Genetic Trigger Discovered For Most Common Form of Mental Disability and Autism

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New drug given during pregnancy may help treat fragile X syndrome, a leading genetic cause of autism.

The most common form of intellectual disability is caused by a mechanism which shuts of an associated gene, a new study finds.

Scientists at the Weill Cornell Medical College have also shown that a drug can block the silencing mechanism, thereby preventing the most common form of mental disability: fragile X syndrome (Colak et al., 2014).

This points the way towards a therapy for fragile X syndrome — a leading genetic cause of autism — and possibly for 20 other diseases.

Fragile X syndrome causes a wide range of emotional, behavioural and physical problems and occurs mostly in boys.

For around twenty years scientists have known that the cause of fragile X syndrome is the excess repetition of a sequence of genetic code.

The problem was understanding how this code caused the disease.

Now, in a new study, published in the prestigious journal Science, researchers have discovered that this code halts the production of a protein which is crucial to communication within the brain.

To find out how to fix this problem, the researchers used human stem cells from embryos that had tested positive for fragile X syndrome to create brain neurons in the lab.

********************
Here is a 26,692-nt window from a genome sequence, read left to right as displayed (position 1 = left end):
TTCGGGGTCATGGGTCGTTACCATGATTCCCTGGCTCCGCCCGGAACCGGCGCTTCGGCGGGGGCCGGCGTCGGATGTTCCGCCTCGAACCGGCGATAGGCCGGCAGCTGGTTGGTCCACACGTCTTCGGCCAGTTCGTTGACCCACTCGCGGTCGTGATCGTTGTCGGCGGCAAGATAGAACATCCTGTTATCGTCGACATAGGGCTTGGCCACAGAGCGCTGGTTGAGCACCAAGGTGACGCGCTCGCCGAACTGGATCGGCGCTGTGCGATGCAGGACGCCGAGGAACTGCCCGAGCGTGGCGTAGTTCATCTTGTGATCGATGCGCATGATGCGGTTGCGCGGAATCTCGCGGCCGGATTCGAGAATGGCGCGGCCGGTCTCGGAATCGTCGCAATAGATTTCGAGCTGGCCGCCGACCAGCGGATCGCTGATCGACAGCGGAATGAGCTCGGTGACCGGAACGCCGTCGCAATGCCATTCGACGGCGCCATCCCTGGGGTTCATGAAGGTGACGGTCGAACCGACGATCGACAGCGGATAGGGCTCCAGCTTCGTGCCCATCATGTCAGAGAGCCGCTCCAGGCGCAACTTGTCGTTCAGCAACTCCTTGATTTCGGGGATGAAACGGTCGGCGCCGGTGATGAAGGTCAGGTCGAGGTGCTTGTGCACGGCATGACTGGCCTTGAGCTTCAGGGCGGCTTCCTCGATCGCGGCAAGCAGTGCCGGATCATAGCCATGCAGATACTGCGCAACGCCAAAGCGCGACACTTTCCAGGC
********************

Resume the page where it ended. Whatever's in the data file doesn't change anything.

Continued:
This gave them a model of how the embryonic brain develops in which to test a new drug developed by Dr. Matthew Disney of the Scripps Research Institute.

After adding the drug, they found that the gene continued to produce the vital protein, instead of being deactivated as it is in fragile X syndrome.

This points the way towards a treatment for fragile X syndrome. One of the study’s authors, Dr. Samie Jaffrey, explained:

“If a pregnant woman is told that her fetus carries the genetic mutation causing fragile X syndrome, we could potentially intervene and give the drug during gestation.

This may delay or prevent the silencing of the fragile X gene, which could potentially significantly improve the outcome of these patients.”

Huntington’s disease

The findings have implications for a range of other diseases because of the biological mechanism that has been discovered.

Other diseases including Jacobsen syndrome, an intellectual disorder, and Huntington’s disease, a neurodegenerative disorder, involve similar repetitions of DNA sequences and so may be amenable to similar treatments.

Dr. Jaffrey said:

 “This completely new mechanism by which RNAs can direct gene silencing may be involved in a lot of other diseases. Our hope is that we can find drugs that interfere with this new type of disease process.”

Image credit: Neil Palmer

About the author


Dr Jeremy Dean is a psychologist and the author of PsyBlog. His latest book is "Making Habits, Breaking Habits: How to Make Changes That Stick". You can follow PsyBlog by email, by RSS feed, on Twitter and Google+.

Published: 7 March 2014

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